It’s of course possible to OCR digital documents on a Mac.
For a small number of documents, if you have a ScanSnap which comes with the limited version of ABBYY FineReader, the easiest solution is to print the PDF to paper then re-scan with OCR enabled. That won’t work for me because of the gigabytes I need to process and the forest all that printing would kill.
If you’re geeky and love playing with computers, you might be able to get Tesseract and OCRMYPDF to run on a Mac using MacPorts or HomeBrew.
The full Mac versions of ABBYY FineReader, a $69 annual subscription, and Adobe Acrobat PRO, $30 a month or $240 annually, do retroactive OCR. I had the, HA!, perpetual version of Adobe Acrobat PRO 8 and found its OCR results required significant manual correction. Perhaps Acrobat is much better now. Both offer free trials.
Amazon Software Downloads offers an apparently perpetual version of the ABBYY’s 2015 version. But from reviews, I suspect it isn’t compatible with current versions of macOS.
UPDF Googled up as another Mac and iOS option. Brief research revealed it is a product of the Chinese company Superace and its privacy statement makes clear that if you’re using its hallmark AI features your content will be uploaded to Superace’s servers.
Speaking of privacy policies, ABBYY’s, Adobe’s, and UPDF’s are all opaque and confusing, and I’m a lawyer. I’m pretty sure all are at the least monitoring when, where, how, and on what computer their software is used. Do read and understand their settings, privacy policies, and End User License Agreements, especially if you’re processing confidential documents.
Privacy is a reason you might want to try a Linux system of your own that can run open source applications which don’t phone home.
Cost is another reason. There’s a new generation of nano-sized Linux systems with useful specs that begin as low as $130. Compare that cost to Acrobat or ABBY. Or the $99 a year virtualization application Parallels that will run Windows and Linux on Macs and, boy does Parallels phone home.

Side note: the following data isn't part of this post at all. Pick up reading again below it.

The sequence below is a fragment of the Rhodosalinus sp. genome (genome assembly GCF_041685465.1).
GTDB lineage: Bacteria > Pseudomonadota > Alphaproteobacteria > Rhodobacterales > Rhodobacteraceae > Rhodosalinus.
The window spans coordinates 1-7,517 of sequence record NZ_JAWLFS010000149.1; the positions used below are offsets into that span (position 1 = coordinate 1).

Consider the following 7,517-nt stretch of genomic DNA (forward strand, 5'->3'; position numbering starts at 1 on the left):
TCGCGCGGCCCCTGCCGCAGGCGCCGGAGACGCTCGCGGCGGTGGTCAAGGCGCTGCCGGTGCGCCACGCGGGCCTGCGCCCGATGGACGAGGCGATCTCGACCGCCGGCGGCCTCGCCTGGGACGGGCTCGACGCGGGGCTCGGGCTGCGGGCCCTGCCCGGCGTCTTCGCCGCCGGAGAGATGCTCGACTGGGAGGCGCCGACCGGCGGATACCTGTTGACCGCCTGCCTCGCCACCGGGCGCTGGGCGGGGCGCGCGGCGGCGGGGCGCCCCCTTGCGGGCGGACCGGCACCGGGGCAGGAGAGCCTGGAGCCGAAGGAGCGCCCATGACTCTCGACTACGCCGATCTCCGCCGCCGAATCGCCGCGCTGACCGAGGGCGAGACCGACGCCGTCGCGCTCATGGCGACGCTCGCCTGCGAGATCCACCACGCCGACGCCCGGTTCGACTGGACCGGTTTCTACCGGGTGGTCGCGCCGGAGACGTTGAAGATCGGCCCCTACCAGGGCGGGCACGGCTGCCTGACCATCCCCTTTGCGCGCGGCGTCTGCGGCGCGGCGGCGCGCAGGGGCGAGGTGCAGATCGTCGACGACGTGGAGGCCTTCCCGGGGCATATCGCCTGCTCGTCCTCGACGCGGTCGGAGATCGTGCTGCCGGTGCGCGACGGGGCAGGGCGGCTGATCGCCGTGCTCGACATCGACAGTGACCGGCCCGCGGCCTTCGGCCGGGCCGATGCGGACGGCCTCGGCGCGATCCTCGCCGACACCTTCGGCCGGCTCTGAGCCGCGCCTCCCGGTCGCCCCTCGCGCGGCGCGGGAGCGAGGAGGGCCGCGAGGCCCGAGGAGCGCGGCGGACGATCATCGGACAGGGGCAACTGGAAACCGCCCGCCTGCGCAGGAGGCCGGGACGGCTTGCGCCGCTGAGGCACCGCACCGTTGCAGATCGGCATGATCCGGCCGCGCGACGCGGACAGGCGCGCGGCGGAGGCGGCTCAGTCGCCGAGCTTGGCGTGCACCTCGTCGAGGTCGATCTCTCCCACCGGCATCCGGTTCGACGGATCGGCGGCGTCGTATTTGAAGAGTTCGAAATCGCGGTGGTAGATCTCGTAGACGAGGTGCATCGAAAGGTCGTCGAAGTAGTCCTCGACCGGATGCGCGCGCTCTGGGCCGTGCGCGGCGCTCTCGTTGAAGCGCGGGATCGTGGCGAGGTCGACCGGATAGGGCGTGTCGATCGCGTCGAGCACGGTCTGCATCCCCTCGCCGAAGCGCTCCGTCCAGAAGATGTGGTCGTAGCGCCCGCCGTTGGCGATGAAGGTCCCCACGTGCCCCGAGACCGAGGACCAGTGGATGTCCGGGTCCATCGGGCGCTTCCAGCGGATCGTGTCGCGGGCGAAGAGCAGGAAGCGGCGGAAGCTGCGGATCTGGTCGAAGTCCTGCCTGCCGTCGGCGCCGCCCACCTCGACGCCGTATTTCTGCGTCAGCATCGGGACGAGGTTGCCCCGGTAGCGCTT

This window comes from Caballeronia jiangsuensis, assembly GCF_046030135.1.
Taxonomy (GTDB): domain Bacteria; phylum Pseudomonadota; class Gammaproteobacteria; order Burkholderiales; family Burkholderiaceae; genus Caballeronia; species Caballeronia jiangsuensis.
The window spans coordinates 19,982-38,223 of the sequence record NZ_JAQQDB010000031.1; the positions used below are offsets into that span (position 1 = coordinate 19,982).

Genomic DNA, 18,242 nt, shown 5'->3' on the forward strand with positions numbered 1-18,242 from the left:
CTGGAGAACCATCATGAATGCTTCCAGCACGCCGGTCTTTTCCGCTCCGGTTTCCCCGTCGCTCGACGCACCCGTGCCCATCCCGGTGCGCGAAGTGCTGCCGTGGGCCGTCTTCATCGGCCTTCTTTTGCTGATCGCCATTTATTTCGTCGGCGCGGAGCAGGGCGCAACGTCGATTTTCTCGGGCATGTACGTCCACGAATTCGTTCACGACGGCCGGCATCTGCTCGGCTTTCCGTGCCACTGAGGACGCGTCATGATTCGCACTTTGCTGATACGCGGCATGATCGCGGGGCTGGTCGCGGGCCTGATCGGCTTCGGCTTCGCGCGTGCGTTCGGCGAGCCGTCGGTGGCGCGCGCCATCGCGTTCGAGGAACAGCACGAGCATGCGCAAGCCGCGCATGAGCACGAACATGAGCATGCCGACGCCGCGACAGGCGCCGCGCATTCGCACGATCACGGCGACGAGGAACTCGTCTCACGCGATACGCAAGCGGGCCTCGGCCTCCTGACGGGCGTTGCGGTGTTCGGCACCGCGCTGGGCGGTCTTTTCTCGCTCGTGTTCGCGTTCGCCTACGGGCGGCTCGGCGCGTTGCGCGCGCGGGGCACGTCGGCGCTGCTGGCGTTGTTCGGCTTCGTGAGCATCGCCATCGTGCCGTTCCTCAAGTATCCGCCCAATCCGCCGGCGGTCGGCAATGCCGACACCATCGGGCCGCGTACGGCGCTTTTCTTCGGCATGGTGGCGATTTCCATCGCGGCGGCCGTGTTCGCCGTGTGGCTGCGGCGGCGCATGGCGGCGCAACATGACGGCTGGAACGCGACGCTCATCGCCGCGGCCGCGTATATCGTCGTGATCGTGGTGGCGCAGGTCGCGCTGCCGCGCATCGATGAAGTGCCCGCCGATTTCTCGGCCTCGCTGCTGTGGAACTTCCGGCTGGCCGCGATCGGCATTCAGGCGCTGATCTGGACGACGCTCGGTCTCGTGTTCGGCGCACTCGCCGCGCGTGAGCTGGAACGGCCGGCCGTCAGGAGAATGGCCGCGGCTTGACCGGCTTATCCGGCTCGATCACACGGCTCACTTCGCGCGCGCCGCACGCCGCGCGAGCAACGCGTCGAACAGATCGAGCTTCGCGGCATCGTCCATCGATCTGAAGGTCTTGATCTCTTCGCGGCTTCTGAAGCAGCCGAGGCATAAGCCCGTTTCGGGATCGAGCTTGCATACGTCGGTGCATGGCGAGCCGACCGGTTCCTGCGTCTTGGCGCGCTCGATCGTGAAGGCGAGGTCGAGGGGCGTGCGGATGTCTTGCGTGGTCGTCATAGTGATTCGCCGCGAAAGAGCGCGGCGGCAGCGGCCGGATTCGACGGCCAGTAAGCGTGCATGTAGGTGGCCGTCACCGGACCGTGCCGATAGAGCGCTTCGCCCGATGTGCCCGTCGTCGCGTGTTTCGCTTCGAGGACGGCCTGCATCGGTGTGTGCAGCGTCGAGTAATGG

I’m wrapping up my audio here, but if you’re interested in instructions and links, check out this Episode’s Shownotes at Podfeet.com
The OCRMYPDF command in TEXT that can be copied and pasted into Terminal:
ocrmypdf --output-type pdf 1.pdf 2.pdf
ABBYY and Adobe Acrobat Pro Trials:
Linux OCR Software
Okular – The Universal Document Viewer
gImageReader – Linux and Windows
Run Linux software on a Mac?
“The Vault of Useless Backups,” where in Nosillacast #295 on Janauary 16, 2011 I first discussed the paper I’m now processing to OCR. “If there’s something you absolutely, positively have to keep, paper will outlive computers.” Subtext: proprietary computer gear and software will let you down when you need it most.
Maybe an Inexpensive NUC is All the Computer You Need
Overview of current Mini-PCs:
The Kamrui AK1 Plus is a dirt cheap mini PC with a 15-watt Intel Processor N95 quad-core chip and list prices starting as low as $180 (although the AK1 Plus is currently on sale for as little as $126).